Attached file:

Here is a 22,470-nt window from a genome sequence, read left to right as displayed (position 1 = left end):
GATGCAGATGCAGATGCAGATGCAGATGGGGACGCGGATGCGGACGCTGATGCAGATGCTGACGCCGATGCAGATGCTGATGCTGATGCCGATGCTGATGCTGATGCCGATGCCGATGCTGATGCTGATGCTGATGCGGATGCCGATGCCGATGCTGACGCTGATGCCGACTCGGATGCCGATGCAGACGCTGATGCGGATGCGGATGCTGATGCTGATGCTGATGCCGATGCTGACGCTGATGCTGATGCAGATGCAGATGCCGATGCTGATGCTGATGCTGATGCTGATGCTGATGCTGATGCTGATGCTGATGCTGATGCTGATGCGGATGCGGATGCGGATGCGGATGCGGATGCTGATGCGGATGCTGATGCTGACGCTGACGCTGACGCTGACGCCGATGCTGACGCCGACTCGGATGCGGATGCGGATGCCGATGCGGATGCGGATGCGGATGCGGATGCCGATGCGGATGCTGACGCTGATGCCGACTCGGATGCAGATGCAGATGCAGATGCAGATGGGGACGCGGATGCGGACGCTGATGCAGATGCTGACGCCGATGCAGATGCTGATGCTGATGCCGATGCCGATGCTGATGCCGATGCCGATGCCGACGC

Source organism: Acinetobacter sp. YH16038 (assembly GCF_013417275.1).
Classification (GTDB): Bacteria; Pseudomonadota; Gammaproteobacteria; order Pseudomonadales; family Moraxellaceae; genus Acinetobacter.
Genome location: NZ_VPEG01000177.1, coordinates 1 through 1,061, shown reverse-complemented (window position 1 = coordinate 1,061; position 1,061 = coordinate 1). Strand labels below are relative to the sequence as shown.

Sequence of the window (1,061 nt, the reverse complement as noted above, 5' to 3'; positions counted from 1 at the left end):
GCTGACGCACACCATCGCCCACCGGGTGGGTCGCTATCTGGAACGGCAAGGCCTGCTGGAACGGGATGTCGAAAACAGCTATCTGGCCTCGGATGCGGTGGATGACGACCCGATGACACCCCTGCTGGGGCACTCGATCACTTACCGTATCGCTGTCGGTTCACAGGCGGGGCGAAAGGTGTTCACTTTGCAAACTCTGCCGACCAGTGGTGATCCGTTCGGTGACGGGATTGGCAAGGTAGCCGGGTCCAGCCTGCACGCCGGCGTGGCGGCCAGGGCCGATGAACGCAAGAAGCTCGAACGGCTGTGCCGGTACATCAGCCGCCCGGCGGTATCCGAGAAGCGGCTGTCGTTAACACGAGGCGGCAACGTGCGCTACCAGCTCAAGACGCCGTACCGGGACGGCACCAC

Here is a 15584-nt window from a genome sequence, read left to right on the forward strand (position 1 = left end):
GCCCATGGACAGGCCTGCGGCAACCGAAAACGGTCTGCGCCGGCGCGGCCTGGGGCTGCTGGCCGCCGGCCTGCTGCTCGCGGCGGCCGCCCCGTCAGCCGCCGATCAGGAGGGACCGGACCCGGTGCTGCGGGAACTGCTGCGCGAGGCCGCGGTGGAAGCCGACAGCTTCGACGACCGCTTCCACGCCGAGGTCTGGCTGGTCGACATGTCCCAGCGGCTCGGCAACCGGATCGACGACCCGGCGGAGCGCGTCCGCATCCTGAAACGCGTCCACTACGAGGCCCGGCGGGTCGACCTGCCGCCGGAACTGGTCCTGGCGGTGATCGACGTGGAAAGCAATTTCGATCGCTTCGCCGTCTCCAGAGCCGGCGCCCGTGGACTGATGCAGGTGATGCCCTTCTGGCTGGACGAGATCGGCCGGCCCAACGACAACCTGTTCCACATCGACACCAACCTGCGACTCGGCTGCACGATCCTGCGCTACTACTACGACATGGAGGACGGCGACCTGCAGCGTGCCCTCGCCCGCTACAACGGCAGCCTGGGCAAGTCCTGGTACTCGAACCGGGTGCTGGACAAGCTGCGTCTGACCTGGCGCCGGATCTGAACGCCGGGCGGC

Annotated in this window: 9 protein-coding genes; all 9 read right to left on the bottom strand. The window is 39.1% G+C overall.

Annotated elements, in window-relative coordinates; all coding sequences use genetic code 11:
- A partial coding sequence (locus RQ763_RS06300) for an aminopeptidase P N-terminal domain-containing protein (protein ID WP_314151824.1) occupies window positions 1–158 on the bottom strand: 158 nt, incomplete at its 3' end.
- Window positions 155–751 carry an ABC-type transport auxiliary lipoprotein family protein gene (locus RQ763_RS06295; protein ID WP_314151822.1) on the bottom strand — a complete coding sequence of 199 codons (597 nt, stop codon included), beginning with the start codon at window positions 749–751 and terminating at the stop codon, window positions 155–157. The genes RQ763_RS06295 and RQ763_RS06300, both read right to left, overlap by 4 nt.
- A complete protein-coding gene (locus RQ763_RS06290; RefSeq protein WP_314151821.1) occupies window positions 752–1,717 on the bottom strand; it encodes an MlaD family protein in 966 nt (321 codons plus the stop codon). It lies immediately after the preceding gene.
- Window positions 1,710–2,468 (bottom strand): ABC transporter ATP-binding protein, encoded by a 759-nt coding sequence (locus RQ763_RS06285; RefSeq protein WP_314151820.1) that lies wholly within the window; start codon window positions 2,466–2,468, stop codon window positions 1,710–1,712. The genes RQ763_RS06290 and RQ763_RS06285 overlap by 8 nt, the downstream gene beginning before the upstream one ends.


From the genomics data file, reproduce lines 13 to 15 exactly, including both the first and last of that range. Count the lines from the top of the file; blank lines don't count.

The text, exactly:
- Window positions 155–751 carry an ABC-type transport auxiliary lipoprotein family protein gene (locus RQ763_RS06295; protein ID WP_314151822.1) on the bottom strand — a complete coding sequence of 199 codons (597 nt, stop codon included), beginning with the start codon at window positions 749–751 and terminating at the stop codon, window positions 155–157. The genes RQ763_RS06295 and RQ763_RS06300, both read right to left, overlap by 4 nt.
- A complete protein-coding gene (locus RQ763_RS06290; RefSeq protein WP_314151821.1) occupies window positions 752–1,717 on the bottom strand; it encodes an MlaD family protein in 966 nt (321 codons plus the stop codon). It lies immediately after the preceding gene.
- Window positions 1,710–2,468 (bottom strand): ABC transporter ATP-binding protein, encoded by a 759-nt coding sequence (locus RQ763_RS06285; RefSeq protein WP_314151820.1) that lies wholly within the window; start codon window positions 2,466–2,468, stop codon window positions 1,710–1,712. The genes RQ763_RS06290 and RQ763_RS06285 overlap by 8 nt, the downstream gene beginning before the upstream one ends.